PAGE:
A City Reborn: Relics of Old Mumbai
“It is said that architecture is a reflection of society, and as far as this quote is there, nowadays Mumbai is losing the sense of classical architecture” says Associate Professor of Architecture at Amity University, Onkar Keshav Kulkarni.
“Most of the old buildings (in Mumbai) were built by the British. Originally, there were no buildings, only small huts. Then after the entering of the British and the East India Company especially… the islands were connected… Mumbai was developed and buildings were constructed.”
Professor Kulkarni explains that the old buildings in the city – demonstrations of British architecture, are clustered in South Mumbai, where the British built their fort.
“Colaba and the old Fort Area in old Mumbai, these are the classical examples of (Old Mumbai architecture),” he says.
“Basically the fort area was developed by British during their tenure in India. It started with the East India Company in 1840 or so. Slowly they developed the entire fort area, all the buildings were built by the British.”
Interestingly, while highly anglicised, many of Mumbai’s older buildings don’t entirely match the architectural style of the time.
Professor Kulkarni explains, “the designers were from England, (but) the labourers were from India, so sometimes you can see the Indian cultural touches; some kind of motives, some column capitals etcetera. It is a mixture of thoughts, (but) combinations of labour skills as well. This is how this particular architecture came about.”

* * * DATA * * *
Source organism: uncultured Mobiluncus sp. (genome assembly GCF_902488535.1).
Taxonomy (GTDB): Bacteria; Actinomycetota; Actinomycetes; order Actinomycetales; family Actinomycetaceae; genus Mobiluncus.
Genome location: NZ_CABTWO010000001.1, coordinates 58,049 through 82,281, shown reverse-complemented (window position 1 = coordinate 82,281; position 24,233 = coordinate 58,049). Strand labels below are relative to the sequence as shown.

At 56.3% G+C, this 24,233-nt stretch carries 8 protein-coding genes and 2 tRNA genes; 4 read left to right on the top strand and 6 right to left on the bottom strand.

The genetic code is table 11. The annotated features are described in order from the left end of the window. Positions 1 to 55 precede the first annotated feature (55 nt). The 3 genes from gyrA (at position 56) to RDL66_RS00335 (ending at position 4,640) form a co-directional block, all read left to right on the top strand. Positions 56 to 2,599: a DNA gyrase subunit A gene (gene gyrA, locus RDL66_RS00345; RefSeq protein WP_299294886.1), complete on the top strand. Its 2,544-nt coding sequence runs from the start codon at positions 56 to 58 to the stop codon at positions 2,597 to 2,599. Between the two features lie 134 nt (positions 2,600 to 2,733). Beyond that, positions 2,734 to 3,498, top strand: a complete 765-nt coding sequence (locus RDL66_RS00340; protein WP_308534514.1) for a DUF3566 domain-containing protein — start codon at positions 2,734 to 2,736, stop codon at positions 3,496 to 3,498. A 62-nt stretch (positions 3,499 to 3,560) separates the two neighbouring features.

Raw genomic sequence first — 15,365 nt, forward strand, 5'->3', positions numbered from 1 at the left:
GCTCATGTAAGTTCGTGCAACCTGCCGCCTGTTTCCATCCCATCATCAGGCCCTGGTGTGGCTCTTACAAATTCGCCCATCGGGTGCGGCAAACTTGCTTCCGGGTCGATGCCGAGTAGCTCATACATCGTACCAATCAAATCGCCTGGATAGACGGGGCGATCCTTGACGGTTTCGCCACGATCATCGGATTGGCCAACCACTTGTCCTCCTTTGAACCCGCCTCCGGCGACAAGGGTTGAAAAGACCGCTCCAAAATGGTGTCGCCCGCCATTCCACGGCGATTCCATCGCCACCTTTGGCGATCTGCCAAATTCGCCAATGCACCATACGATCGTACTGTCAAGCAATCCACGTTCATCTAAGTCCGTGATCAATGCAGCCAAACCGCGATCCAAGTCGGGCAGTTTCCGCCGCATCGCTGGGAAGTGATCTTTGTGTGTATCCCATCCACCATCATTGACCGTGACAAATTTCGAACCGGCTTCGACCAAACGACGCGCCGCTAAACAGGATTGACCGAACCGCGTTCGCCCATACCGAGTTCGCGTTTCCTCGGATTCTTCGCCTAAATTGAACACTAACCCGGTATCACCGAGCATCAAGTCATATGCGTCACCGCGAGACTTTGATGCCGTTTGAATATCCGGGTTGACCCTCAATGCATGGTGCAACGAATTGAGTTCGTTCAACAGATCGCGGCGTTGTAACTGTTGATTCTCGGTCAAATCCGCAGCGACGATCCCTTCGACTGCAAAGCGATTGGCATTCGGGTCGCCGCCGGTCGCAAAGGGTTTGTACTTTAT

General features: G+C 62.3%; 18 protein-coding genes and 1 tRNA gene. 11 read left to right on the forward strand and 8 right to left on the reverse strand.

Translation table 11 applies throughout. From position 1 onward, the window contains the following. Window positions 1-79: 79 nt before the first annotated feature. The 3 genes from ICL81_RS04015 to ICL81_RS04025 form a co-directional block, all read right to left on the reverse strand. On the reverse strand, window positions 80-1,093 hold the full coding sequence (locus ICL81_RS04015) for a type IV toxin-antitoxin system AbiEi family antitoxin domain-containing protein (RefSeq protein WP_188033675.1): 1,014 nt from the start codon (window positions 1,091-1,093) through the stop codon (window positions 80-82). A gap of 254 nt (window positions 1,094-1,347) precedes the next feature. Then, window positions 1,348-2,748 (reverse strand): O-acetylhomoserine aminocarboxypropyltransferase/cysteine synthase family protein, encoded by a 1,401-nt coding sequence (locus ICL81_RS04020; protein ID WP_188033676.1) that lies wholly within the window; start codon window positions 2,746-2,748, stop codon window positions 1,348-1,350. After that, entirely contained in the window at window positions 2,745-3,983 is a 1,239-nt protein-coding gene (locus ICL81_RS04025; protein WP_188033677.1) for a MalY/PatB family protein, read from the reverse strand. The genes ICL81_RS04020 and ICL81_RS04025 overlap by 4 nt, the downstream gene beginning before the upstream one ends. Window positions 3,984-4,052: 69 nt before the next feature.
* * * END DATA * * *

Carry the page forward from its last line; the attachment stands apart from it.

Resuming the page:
What’s more, Mumbai’s climate is unsurprisingly, distinctly different from that of Britain. In order to withstand the passage of time, extra effort has to be put in to keep the buildings standing.
“As far as Mumbai climate is concerned, it’s not only about rain, but it’s the humid and hot climate… More care has to be taken for all the leakages and maintenance problems” Professor Kulkarni says.
Armed with photographs and postcards of old Mumbai, I ventured down to the Fort Area to view these testaments of time.
“Architecture is always endless process,” Professor Kulkarni says. “It’s turning parallel to time, and it’s changing day by day… It’s the basic need of human beings: food, shelter, and clothing. Out of these three needs, one of them is architecture. And because of that, it will never end.”
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